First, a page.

Associated General Contractors of America to Release Series of Mental Health PSAs, Host Quarterly Mental Health Forums and Assemble Resources for Firms to Use with their Workers
The Associated General Contractors of America is launching a new effort to combat high suicide rates and improve mental health among the industry’s workers. The new effort, which the association is launching as part of its support for suicide prevention month, is designed to address the high rate of suicide among construction workers.
“We cannot stand by while a silent epidemic of suicide takes place within our industry,” said Stephen E. Sandherr, the association’s chief executive officer. “We want to reduce the stigma of mental health issues in this industry, let people know it is okay to ask for help and, ultimately, save lives.”
Sandherr noted that there were 53.2 suicides per 100,000 workers in (year) compared to a national construction workplace fatality rate of 10.2 per 100,000 workers, according to the most recent federal safety data. He added that a construction worker is five times as likely to die by suicide than workplace safety hazards.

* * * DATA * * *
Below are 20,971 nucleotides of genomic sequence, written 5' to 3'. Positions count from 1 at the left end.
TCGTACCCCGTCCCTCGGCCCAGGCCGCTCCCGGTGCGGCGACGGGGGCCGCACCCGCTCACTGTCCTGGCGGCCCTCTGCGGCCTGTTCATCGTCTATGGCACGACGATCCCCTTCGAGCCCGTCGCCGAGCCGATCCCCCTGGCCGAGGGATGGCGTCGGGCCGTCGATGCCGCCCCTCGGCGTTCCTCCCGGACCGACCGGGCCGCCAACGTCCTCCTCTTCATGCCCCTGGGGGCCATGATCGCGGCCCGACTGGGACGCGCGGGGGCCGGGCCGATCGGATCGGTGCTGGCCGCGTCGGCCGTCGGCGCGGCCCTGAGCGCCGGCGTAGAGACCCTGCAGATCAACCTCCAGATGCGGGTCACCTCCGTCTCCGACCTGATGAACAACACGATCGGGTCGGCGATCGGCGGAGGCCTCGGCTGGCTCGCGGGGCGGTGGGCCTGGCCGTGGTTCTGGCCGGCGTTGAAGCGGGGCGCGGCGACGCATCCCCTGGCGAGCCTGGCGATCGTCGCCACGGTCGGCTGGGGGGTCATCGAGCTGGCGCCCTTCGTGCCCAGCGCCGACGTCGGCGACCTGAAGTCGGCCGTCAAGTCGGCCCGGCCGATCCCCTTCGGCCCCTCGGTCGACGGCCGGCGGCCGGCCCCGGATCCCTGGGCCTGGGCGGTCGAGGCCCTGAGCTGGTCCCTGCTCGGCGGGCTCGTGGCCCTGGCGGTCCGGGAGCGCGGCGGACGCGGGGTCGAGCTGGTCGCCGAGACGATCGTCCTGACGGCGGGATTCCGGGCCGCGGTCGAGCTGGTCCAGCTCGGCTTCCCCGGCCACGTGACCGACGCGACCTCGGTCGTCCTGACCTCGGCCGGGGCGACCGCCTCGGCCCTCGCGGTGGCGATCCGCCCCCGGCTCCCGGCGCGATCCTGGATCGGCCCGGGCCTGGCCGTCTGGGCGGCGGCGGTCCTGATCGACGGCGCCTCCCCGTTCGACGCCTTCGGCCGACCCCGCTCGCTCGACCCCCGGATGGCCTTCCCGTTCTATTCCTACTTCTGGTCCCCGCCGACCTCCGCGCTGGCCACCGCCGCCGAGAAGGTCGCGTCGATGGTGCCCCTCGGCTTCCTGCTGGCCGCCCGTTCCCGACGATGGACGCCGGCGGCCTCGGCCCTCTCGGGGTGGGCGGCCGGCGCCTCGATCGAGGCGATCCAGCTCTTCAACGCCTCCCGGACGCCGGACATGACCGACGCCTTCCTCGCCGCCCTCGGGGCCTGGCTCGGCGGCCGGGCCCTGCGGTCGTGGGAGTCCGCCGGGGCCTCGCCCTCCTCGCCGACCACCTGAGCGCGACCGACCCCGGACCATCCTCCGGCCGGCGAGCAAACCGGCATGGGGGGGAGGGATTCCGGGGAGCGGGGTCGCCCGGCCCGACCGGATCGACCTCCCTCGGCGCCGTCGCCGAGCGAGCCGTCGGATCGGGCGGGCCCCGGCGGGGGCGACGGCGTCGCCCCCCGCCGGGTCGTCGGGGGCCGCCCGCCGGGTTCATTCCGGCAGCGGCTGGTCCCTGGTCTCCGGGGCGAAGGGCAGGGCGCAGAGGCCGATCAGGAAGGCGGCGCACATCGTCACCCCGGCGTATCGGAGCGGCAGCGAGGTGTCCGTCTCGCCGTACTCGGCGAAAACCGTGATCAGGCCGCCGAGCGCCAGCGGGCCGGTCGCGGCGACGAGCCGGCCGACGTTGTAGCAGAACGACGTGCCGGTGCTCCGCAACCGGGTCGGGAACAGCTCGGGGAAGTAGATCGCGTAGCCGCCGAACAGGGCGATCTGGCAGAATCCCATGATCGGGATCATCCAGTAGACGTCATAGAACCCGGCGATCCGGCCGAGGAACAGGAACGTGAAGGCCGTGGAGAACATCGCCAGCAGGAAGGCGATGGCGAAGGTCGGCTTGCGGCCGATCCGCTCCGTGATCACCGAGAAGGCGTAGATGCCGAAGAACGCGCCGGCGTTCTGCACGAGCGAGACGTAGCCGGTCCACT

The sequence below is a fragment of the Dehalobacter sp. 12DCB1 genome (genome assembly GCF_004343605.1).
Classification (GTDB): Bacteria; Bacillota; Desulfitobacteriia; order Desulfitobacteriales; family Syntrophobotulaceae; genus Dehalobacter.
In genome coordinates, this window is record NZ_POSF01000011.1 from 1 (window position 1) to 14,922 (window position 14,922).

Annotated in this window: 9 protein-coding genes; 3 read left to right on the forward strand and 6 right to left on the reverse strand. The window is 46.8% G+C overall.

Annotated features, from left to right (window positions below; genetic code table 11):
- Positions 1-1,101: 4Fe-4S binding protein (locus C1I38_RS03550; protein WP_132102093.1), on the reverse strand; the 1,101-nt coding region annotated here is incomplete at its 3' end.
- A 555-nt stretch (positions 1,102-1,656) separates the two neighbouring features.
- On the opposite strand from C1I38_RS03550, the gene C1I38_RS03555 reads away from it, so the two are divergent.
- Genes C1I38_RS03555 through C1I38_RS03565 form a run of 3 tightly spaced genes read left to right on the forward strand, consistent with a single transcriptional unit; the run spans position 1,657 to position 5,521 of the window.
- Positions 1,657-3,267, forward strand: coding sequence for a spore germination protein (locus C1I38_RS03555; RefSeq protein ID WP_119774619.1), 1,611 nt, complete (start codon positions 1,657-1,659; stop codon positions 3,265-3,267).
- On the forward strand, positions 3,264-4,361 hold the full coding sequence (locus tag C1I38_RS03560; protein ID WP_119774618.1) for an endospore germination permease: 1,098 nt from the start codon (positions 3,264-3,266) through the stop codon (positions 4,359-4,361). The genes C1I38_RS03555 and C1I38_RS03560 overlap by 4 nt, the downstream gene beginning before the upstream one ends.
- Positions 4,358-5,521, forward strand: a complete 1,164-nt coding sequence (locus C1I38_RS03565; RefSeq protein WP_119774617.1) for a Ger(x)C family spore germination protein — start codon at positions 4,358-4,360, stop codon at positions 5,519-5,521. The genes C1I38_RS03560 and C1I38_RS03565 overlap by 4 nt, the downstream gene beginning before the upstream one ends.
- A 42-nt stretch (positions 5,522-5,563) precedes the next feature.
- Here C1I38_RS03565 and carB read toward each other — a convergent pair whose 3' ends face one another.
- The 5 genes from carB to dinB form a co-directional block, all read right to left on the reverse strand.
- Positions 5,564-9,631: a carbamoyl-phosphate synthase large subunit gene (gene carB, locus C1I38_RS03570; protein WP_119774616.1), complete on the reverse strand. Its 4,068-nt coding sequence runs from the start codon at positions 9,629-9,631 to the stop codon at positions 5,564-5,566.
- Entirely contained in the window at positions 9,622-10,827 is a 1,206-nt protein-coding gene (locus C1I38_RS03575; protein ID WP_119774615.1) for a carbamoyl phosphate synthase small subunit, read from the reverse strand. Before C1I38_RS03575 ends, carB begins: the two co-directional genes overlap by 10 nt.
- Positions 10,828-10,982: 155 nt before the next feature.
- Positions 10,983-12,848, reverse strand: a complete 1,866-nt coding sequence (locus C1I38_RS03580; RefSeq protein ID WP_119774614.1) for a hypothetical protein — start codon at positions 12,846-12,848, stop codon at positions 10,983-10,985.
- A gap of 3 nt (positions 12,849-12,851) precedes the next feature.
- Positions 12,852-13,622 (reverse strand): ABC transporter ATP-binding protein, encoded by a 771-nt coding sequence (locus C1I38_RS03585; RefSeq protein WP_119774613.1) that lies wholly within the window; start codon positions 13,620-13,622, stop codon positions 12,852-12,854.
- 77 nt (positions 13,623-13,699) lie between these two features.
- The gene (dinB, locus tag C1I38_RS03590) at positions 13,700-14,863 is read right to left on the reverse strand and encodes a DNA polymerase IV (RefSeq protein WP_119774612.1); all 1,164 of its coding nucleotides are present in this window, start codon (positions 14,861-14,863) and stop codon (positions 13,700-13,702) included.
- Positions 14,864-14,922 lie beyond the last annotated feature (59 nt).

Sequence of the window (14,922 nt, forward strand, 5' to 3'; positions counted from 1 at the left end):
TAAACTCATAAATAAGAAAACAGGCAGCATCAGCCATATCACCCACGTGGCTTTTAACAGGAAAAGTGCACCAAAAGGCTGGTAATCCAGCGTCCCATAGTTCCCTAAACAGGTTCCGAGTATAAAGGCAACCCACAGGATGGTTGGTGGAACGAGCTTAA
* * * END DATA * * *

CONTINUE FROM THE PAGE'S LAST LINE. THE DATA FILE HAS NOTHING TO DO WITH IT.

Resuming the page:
The construction association is preparing a series of video public service announcements (PSAs) featuring construction workers who almost succumbed to their mental health challenges. The workers in these videos will urge members of the construction industry to not be afraid to seek help.
In addition to the videos, which the association will begin releasing in the fall, the Associated General Contractors is also launching a quarterly forum to share examples of successful mental health and suicide prevention efforts. The association is also assembling a comprehensive collection of resources for construction companies and their workers about mental health and suicide prevention. Those resources will be available online, free of charge, to all construction firms.
The new effort is being coordinated by the association’s Mental Health and Suicide Prevention Task Force, which is comprised of construction professionals from across the country. “The bottom line is safety isn’t just about wearing the right protective equipment. It is about understanding you are not alone and that it is okay to ask for help,” Sandherr noted.